Save the date: 2029. That’s the year when Canadian utility SaskPower could decide whether or not to deploy one or more small modular reactors.

As part of the utility’s planning and regulatory work, it identified two areas for further study. The Estevan study area includes the areas around Boundary/Rafferty Dam and around the Grant Devine Dam. The Elbow study area includes an area around Lake Diefenbaker, from Gardiner Dam to the Diefenbaker Dam.

The Estevan site is close to the Boundary Dam power station, which is Saskatchewan’s largest coal-fired power plant. The Gardiner Dam site plays host to around 186 MW of hydropower generating capacity.

SaskPower chose the two sites based on requirements of the various SMR technologies that the utility evaluated earlier this year. Some of the criteria include proximity to a suitable water supply, existing power infrastructure, workforce, nuclear regulations and standards, and learnings from earlier generation siting projects.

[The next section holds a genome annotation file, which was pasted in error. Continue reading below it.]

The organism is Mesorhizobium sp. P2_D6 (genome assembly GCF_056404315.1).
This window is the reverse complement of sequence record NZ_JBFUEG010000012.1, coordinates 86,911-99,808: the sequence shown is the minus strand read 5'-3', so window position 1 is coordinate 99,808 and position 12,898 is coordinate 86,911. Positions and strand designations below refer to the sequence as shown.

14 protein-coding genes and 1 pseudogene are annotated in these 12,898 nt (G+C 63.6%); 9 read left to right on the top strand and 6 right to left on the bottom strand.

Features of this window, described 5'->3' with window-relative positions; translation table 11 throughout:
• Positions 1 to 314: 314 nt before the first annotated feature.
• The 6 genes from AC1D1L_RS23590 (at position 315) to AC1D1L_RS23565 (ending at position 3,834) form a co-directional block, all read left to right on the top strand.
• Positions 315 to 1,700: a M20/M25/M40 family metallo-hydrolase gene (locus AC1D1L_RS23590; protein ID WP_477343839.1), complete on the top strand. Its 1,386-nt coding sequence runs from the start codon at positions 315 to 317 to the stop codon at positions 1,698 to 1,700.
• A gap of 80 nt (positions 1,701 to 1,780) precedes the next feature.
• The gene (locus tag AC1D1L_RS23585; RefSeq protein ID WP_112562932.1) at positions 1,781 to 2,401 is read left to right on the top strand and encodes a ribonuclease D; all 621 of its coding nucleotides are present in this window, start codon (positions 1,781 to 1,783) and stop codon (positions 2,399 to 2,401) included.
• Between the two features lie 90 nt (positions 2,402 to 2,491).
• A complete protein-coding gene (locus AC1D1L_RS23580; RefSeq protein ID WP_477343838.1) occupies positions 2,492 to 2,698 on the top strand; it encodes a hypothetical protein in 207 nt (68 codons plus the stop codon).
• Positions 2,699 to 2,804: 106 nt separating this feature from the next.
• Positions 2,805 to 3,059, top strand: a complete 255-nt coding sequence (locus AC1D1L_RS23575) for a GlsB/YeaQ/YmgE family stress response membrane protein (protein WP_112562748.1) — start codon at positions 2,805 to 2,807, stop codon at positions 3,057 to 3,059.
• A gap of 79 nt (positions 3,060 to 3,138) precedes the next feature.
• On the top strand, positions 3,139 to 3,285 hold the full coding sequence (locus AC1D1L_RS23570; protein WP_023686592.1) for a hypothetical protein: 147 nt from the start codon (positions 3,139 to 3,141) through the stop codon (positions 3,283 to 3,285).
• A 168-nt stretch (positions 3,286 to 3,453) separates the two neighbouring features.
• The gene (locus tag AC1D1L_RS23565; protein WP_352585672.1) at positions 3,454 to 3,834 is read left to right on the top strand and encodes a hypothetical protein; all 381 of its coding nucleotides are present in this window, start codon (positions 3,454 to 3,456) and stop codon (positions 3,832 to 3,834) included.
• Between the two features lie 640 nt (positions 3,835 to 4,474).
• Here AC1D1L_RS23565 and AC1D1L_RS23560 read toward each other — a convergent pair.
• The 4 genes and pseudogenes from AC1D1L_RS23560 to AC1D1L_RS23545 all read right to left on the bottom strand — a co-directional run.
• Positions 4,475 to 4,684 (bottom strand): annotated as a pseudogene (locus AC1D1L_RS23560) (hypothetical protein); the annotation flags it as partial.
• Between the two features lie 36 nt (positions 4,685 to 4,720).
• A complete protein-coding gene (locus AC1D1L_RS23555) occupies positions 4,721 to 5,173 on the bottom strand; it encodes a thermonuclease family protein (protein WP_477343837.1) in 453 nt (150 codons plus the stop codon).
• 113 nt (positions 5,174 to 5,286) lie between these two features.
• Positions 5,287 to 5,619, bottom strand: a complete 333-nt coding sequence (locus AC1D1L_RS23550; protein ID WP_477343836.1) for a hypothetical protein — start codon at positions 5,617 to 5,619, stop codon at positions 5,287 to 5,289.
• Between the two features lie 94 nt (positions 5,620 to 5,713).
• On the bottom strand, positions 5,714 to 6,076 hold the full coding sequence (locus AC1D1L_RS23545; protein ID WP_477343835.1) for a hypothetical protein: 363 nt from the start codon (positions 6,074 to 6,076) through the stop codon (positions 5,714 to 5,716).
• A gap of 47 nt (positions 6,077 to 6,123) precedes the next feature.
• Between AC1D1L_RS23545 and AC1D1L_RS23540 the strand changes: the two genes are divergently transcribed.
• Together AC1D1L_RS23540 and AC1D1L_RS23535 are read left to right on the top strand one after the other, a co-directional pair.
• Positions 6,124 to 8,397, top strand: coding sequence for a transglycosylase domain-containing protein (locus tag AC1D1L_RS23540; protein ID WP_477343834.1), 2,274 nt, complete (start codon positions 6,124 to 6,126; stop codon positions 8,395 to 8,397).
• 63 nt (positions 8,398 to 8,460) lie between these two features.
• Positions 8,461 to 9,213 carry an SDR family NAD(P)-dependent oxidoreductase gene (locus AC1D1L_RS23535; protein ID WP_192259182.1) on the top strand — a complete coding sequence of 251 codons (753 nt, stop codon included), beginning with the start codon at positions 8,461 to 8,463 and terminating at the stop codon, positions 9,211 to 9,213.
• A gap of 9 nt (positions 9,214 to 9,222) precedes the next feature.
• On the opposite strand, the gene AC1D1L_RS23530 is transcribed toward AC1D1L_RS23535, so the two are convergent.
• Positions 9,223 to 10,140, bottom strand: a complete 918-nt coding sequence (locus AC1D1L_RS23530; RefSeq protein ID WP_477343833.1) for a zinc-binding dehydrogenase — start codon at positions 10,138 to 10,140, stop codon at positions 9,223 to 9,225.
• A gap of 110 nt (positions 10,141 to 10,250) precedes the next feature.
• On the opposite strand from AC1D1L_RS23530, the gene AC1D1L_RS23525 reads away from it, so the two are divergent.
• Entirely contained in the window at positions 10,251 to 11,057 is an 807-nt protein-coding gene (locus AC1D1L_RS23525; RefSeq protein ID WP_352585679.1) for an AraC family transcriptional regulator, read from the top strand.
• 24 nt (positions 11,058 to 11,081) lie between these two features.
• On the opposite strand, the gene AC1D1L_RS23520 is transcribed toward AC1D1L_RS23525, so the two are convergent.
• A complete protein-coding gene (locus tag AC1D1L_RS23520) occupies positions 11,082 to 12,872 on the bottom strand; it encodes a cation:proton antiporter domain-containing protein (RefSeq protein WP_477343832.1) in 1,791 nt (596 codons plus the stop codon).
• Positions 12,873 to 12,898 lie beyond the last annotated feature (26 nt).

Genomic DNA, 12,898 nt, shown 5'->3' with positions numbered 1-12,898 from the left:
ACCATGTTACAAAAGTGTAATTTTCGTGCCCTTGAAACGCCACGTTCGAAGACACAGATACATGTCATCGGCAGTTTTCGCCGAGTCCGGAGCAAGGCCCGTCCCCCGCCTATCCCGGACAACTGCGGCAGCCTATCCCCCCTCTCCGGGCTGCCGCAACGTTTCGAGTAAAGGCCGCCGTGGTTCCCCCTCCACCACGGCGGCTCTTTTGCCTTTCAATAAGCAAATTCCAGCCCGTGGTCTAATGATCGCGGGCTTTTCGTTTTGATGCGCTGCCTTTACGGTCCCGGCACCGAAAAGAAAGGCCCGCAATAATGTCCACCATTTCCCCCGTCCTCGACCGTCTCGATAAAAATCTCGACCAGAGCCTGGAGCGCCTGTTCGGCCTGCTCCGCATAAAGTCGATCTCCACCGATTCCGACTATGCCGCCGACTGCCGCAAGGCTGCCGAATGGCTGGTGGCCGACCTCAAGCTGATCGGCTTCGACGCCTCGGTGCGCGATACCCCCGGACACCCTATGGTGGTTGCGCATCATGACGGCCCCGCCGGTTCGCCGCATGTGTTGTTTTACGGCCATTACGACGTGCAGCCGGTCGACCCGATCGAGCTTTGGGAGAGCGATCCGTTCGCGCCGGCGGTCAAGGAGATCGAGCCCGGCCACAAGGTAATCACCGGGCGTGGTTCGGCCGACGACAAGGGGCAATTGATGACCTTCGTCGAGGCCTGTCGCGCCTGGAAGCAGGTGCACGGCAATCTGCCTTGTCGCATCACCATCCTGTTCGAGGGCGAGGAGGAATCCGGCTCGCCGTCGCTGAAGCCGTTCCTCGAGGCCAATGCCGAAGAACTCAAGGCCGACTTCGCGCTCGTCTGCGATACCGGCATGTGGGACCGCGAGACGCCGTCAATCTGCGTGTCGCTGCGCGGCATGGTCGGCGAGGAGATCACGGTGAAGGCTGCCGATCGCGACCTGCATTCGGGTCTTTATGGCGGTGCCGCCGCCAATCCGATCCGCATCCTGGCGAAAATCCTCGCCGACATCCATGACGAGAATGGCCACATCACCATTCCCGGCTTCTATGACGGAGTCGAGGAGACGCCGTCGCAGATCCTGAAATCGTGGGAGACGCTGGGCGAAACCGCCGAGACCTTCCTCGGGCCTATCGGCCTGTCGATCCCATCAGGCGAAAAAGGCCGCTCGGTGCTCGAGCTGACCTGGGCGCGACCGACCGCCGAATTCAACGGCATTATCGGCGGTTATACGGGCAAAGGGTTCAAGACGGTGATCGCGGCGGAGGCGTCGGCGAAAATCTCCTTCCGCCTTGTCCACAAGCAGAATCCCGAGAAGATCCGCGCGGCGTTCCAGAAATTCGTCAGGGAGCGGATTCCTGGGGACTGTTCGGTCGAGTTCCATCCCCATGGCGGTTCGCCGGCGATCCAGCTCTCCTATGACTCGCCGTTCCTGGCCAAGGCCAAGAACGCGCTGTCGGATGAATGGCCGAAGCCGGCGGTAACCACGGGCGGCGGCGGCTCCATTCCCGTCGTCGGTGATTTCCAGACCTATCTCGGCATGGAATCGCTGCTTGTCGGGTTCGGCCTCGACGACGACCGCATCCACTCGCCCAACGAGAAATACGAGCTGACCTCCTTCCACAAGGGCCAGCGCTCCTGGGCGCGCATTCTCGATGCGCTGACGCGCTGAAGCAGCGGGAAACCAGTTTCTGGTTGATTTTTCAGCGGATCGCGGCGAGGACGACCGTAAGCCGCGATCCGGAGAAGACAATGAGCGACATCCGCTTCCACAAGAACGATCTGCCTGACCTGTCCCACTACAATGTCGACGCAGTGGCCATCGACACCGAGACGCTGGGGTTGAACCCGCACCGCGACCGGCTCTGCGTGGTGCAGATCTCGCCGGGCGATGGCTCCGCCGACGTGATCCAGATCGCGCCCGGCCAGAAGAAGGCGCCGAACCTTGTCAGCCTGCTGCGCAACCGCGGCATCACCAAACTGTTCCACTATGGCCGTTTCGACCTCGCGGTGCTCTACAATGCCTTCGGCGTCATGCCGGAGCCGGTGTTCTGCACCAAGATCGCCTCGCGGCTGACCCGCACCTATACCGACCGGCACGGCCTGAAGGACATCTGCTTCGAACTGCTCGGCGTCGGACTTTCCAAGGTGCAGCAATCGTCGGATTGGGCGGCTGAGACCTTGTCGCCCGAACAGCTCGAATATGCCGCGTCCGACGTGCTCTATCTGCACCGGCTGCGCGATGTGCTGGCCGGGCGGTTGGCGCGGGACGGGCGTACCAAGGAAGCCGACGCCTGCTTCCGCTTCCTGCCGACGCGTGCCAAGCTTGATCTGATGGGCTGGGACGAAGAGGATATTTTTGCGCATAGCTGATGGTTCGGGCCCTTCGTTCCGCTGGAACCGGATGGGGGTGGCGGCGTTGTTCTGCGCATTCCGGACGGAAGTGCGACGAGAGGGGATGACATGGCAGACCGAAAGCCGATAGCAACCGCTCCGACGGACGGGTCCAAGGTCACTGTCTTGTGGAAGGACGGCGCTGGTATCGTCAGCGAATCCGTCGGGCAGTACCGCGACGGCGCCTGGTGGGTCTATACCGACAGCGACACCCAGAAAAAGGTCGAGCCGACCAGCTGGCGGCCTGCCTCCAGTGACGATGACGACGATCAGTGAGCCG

Although a final decision won’t happen until 2029, planning and regulatory work must be done now, the utility said.

SaskPower said it plans to set up engagement activities with indigenous rightsholders, rural and urban municipalities, businesses, residents, and other stakeholders both within the study areas, and across the province.

The utility will also meet with non-government organizations, government ministries and agencies, and other organizations.

This post appeared first on Power Engineering.